Sentencing Council Guidelines for Drug Offences see reduced sentences for ‘drug mules’ but fail to address disproportionate sentencing
Today the Sentencing Council launches new guidelines for Judges to direct them in the sentencing of drug offences. Release, IDPC and TNI provided expert guidance and detailed submissions to the Council as part of the consultation process which took place in June 2011. We are pleased to see that a number of our recommendations have formed part of the final guidelines:
• ‘Drug mules’ will see the starting point for sentencing reduced from 10 years to 6 years in most cases. This recognises the vulnerable nature and exploitation of those driven to traffic drugs over international borders by swallowing or concealing illicit substances. While a step in the right direction, we still consider the given range of 5-7 years to be a disproportionate punishment for this type of offence.
• Possession offences are to be sentenced based only on the Class of drug, rather than the initial proposal that both the quantity and class involved should determine the sentence. We welcome the Council’s decision in this area as quantity amounts do not act as a helpful or realistic indicator of harm and fail to recognise the complexity of drug use .
• The initial proposals would also have seen a street dealer automatically classed as someone leading a drugs operation. This is not reflective of the drugs market and we were glad to see our views considered. Many people who fall within this category are driven to deal to supplement their own addiction and their motivation relates to survival rather than profit.
• Greater recognition has been given to key factors in deciding on the seriousness of the offence, such as the degree of coercion an offender was subject to, and the extent of profit they were seeking.
Ann Fordham, Executive Director of IDPC – the organisation responsible for setting up an international expert seminar on the proportionality of sentencing with TNI and the Council - stated “the Sentencing Council should be applauded in relation to the technical development of the definitive guidelines; this is a good example of how consultation processes should be carried out. It is clear from the guidelines that expert NGO’s submissions were properly considered and influenced the final outcome.”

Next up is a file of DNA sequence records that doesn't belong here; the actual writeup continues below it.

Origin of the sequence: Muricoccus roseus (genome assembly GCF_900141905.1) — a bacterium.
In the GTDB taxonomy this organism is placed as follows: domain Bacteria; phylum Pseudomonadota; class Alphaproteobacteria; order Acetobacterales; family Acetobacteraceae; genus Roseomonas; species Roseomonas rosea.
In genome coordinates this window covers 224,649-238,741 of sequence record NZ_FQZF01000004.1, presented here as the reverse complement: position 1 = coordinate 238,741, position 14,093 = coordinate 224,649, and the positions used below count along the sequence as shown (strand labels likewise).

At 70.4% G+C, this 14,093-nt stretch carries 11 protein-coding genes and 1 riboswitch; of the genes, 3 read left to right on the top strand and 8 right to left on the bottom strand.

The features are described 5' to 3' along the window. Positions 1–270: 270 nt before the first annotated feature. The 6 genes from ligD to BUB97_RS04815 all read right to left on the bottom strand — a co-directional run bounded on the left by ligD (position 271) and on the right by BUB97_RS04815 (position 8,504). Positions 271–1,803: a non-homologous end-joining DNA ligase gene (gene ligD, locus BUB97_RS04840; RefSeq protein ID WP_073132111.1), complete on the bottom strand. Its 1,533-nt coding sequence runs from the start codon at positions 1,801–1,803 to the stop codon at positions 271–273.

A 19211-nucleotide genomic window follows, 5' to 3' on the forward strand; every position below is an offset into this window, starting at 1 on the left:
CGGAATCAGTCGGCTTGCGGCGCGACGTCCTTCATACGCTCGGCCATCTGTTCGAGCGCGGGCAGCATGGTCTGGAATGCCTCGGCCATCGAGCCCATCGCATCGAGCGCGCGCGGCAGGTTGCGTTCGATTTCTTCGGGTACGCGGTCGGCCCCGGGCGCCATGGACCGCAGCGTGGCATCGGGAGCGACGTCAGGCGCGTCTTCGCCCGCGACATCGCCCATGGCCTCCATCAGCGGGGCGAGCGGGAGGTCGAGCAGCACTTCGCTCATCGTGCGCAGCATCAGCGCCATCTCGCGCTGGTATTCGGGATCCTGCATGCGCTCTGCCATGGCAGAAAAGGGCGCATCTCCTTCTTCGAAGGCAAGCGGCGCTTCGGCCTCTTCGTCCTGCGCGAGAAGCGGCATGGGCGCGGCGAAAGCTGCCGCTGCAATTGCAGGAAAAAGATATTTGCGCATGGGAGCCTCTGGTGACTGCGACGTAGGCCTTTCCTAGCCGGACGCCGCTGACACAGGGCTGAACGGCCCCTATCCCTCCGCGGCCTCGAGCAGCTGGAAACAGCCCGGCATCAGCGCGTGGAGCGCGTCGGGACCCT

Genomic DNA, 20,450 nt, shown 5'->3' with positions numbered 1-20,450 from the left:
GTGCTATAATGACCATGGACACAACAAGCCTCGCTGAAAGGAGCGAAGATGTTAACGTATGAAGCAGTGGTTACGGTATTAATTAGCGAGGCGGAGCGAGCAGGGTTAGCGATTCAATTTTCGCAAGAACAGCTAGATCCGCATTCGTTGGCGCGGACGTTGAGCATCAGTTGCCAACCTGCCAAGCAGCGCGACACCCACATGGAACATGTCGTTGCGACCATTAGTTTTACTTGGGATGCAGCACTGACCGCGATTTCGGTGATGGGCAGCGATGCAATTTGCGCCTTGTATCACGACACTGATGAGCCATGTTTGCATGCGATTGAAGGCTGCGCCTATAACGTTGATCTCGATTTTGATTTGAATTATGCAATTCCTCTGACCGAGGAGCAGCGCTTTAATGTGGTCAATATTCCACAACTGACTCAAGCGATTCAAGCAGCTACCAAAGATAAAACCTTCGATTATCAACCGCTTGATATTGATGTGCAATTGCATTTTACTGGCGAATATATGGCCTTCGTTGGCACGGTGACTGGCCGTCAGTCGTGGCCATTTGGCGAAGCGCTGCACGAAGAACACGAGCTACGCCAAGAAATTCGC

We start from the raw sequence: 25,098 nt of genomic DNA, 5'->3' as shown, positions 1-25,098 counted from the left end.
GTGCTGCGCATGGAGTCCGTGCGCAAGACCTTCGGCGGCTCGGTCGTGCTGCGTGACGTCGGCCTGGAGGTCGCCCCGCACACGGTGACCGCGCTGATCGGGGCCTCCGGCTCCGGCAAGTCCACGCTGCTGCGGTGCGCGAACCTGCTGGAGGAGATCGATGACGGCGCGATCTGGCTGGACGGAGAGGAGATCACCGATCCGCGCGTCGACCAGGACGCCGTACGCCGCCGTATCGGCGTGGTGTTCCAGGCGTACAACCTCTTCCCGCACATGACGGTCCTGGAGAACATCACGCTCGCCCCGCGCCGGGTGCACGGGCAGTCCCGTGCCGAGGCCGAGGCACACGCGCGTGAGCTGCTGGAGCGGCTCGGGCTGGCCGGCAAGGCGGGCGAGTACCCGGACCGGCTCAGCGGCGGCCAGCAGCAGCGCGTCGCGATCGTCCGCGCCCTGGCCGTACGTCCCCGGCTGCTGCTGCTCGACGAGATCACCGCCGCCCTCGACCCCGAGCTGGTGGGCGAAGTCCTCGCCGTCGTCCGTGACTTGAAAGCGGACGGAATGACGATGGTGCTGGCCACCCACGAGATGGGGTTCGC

However, the guidelines do not go far enough in addressing the issue of proportionality in sentencing. The range of sentences available for non-violent drug offences are disproportionately harsher when compared to serious violent offences. Niamh Eastwood, Executive Director of Release, emphasised that ‘‘the starting point for an importation offence for a medium amount of Class A drugs is 11 years under these new guidelines, yet the offence of rape carries a starting point of 5 years and grievous bodily harm 3 years. It is outrageous that a rapist will receive a significantly shorter sentence than someone who is a mid-level drug dealer.”
The whole system of sentencing for drug offences needs significant reform as the reality is that the UK gives longer sentences for supply than most other countries. Yet this does not have a deterrent effect and puts pressure on an already overcrowded prison system. It is time that the Government reforms sentencing in this area, to end the injustice of disproportionate sentencing, and stops wasting limited resources on a flawed system.
Notes to editors:
1. Release is the national centre of expertise on drugs and drugs law providing expert advice to the public (www.release.org.uk).
2. The International Drug Policy Consortium (‘IDPC’) is a global network of 82 NGOs and professional networks that specialise in issues related to the production and use of controlled drugs (www.idpc.net).
3. The Transnational Institute (TNI) carries out cutting-edge analysis on critical global issues, builds alliances with grassroots social movements, develops proposals for a more sustainable and just world (www.tni.org).
4. . The new guideline can be found on the Sentencing Council website: www.sentencingcouncil.org.uk
Press Enquiries: Niamh Eastwood – 07900 002632/ Niamh@release.org.uk; Rupert George – 07767 768959/ Rupert@release.org.uk; Kirstie Douse – 07793 221039/ Kirstie@release.org.uk.